The Judas Kiss
Duke of York’s Theatre
17 March 2013
On second viewing, and now well into its West End run, Neil Armfield’s glorious revival of David Hare’s masterpiece about the torments, triumphs and tragedy of Oscar Wilde’s last years, The Judas Kiss, is spellbinding theatre and, but for one glaring inadequacy, would be hard to beat as revival of the year.
Everything, with one exception, about this production shines with an intensity and a level of perfection and commitment that is rare. Dale Ferguson’s set, brilliantly lit by Rick Fisher and delightfully enhanced by Sue Blane’s detailed and immaculate costumes, provides the perfect setting for this intricate comedy of manners which morphs seamlessly into a gripping and profoundly sad evocation of the harm that love can cause those who love selflessly, because love, as the play maintains, is real, life the illusion.
The final remarkable image of Wilde laughing, bitterly and then sardonically, before evoking the notion of a death mask is one that will haunt the memory for a long time.
The pulsing heart of the production comes from a perfectly judged, almost impossibly detailed, committed and extraordinary turn from Rupert Everett whose Wilde is as miraculous, stubborn, intelligent and deluded as his remarkable writings would suggest. Everett is a complete revelation – who, really, knew he was capable of such profoundly important and deeply moving work? An effortlessly charming Charles in Blithe Spirit – yes! A superbly judged Higgins in Pygmalion – sure! But the acerbic, gentle, self-destructive, intellectual, proud, stubborn, sexually driven, witty, charming, romantic, altruistic and ultimately crushed Irish lover that was Oscar Wilde?
As it turns out, thanks to Armfield’s insightful direction, Everett seems the obvious and only choice. He is, simply, astonishing.
But, then, except in one respect he has excellent unflagging and delicious support from the rest of the cast.
Often in plays, small roles are played by young or inexperienced or unsuitable actors, as producers seek to limit costs. But here, every small part is played perfectly.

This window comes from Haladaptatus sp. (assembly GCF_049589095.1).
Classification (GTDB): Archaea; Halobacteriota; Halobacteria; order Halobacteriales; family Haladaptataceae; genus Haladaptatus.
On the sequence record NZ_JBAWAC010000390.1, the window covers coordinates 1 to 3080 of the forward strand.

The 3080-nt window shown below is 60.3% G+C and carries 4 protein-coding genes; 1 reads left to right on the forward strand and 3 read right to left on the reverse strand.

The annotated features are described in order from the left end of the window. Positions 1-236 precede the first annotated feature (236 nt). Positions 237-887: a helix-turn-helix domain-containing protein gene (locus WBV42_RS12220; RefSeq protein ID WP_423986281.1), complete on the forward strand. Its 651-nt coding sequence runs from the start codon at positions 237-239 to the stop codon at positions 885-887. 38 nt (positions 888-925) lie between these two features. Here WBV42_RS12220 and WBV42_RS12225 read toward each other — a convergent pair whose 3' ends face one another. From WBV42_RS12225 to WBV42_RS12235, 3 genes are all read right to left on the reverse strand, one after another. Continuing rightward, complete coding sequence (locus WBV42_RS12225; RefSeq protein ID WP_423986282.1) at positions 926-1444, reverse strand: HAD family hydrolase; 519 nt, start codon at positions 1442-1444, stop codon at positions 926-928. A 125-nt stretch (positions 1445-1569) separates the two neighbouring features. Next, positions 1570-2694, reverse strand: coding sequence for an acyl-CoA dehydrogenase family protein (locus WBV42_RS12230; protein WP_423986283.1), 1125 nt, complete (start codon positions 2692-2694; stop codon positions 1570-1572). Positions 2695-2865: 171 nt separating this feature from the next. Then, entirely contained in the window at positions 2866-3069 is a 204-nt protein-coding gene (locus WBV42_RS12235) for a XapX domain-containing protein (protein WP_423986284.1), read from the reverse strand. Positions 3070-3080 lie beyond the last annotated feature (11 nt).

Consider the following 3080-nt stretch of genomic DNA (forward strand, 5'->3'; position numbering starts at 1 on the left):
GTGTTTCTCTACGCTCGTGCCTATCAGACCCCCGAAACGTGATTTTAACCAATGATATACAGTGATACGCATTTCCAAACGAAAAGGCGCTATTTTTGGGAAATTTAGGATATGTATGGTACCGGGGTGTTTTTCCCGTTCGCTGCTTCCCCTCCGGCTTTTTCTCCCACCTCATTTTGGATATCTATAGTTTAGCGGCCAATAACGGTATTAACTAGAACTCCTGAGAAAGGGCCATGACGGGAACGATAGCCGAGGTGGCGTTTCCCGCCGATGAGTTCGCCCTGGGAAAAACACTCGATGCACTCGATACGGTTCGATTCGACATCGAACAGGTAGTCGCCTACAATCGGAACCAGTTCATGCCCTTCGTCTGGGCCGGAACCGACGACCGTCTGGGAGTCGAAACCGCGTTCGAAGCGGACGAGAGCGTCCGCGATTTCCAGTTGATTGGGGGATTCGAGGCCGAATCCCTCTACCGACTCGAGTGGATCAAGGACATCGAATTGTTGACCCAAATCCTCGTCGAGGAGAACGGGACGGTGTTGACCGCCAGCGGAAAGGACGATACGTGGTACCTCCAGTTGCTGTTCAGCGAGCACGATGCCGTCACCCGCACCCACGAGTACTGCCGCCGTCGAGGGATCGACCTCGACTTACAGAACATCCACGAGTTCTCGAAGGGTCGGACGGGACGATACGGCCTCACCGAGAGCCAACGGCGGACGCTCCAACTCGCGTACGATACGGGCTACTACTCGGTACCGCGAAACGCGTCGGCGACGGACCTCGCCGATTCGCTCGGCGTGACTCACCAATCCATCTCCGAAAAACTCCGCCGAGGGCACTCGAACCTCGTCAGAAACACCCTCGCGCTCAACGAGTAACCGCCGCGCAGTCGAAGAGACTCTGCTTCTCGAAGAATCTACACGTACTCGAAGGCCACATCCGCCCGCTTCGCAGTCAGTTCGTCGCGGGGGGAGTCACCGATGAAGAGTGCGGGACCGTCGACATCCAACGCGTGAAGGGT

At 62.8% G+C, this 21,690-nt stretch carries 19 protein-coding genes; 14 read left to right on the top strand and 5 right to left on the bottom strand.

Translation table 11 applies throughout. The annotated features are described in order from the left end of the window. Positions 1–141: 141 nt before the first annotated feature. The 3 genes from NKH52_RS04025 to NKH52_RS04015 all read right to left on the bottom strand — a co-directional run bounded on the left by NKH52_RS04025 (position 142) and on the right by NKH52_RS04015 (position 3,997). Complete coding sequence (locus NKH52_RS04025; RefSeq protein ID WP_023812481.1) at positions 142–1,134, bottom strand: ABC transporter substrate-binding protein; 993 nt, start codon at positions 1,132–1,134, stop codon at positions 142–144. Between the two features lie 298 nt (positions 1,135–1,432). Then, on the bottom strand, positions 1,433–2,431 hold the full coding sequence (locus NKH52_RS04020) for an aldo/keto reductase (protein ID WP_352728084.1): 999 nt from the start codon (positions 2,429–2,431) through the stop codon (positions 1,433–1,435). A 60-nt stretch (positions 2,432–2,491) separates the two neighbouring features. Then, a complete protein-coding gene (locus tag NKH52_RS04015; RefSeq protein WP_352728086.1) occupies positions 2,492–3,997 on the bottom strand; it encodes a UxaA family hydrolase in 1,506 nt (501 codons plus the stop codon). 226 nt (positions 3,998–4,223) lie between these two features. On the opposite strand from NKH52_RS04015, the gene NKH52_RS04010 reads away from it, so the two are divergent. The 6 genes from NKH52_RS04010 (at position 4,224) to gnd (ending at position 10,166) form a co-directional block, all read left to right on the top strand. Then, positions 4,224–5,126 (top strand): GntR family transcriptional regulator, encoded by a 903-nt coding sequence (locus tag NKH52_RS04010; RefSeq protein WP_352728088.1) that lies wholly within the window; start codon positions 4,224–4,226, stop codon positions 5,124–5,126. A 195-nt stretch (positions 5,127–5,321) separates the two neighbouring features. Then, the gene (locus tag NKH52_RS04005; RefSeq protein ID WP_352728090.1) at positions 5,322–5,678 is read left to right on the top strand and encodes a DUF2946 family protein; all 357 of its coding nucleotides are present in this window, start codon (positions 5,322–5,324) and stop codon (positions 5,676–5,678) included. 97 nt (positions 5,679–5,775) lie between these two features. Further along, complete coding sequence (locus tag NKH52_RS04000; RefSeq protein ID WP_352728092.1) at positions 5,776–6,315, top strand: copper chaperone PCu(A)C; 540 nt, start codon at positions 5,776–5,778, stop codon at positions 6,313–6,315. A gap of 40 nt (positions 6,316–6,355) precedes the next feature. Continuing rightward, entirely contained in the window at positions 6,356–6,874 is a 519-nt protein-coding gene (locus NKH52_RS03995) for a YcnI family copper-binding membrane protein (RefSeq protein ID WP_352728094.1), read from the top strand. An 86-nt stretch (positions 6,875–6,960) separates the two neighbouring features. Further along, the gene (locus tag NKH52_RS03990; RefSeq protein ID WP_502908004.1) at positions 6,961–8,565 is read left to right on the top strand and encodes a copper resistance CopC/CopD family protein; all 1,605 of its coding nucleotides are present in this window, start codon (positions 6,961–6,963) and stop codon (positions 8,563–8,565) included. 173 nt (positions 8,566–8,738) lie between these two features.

Ben Hardy (as the lusty, sometimes naked, bi-sexual Arthur) is completely alive, focused and contributing in every scene in which he appears. Kirsty Oswald’s Phoebe is equally well- judged and provides good comic moments. Alister Cameron is the epitome of the impeccable implacable butler and the moment when he refuses Wilde’s tip is poignant and telling – articulating simply the awe with which ordinary folk regarded Wilde, that rare creature, a famous celebrity who was always kind.
In the second Act, Tom Colley, breathtakingly naked and almost silent, provides a complete and striking portrait of the reason Lord Alfred Douglas was fatal to Wilde’s popularity and place in society.
As Robbie Ross, Wilde’s first male lover, Cal Macaninch is faultless, clearly establishing their bond, the pain that both divides and binds them, the mostly unspoken disbelief about the attraction and excesses of Lord Alfred and the particular horror of being the go-between in a shattered marriage. It’s a terrific turn that works in every respect – the moment in Act Two when Ross and Wilde clasp hands in unspoken undeniable love is powerful and shattering – as good a moment as any involving the final point of separation between former lovers ever written.
The production is absorbing, thrilling, in turns funny and distressing.
How much more heart-breaking, more resonant, more distressing, more insightful it would be had an actor been cast as Lord Alfred Douglas rather than the shrieking, tiresome, loathsome false-note supremacist, Freddie Fox, the inadequacy incapable of evoking a single titter as Simon Bliss in Hay Fever. What if Ben Wishaw, Max Bennett or Tim Mison had played the part – capable, insightful actors who could walk the line establishing both the intoxicating, beguiling beauty and repellant odious self-serving nature of the third son of the Marquis of Queensbury?
Fox makes nothing of the role and positively detracts from the success of the other performances – his unreal, idiotic, and flamboyantly tiresome performance dulls everything around him. Rather than portraying the essence of Wilde’s dilemma, underlining the human nature of their unfortunate association, Fox is entirely unconvincing in every respect and denies the audience the chance to feel as Wilde felt and to suffer as Wilde suffered.
But, the magical thing here is that Fox does not, in the end, destroy the work. It’s not what it might have been, absolutely, and that is profoundly regrettable, but it is a remarkable theatrical experience anyway.
And that is down to the power of Hare’s writing, Armfield’s vision and Everett’s glittering star turn.
Nothing, whatever, to do with Fox.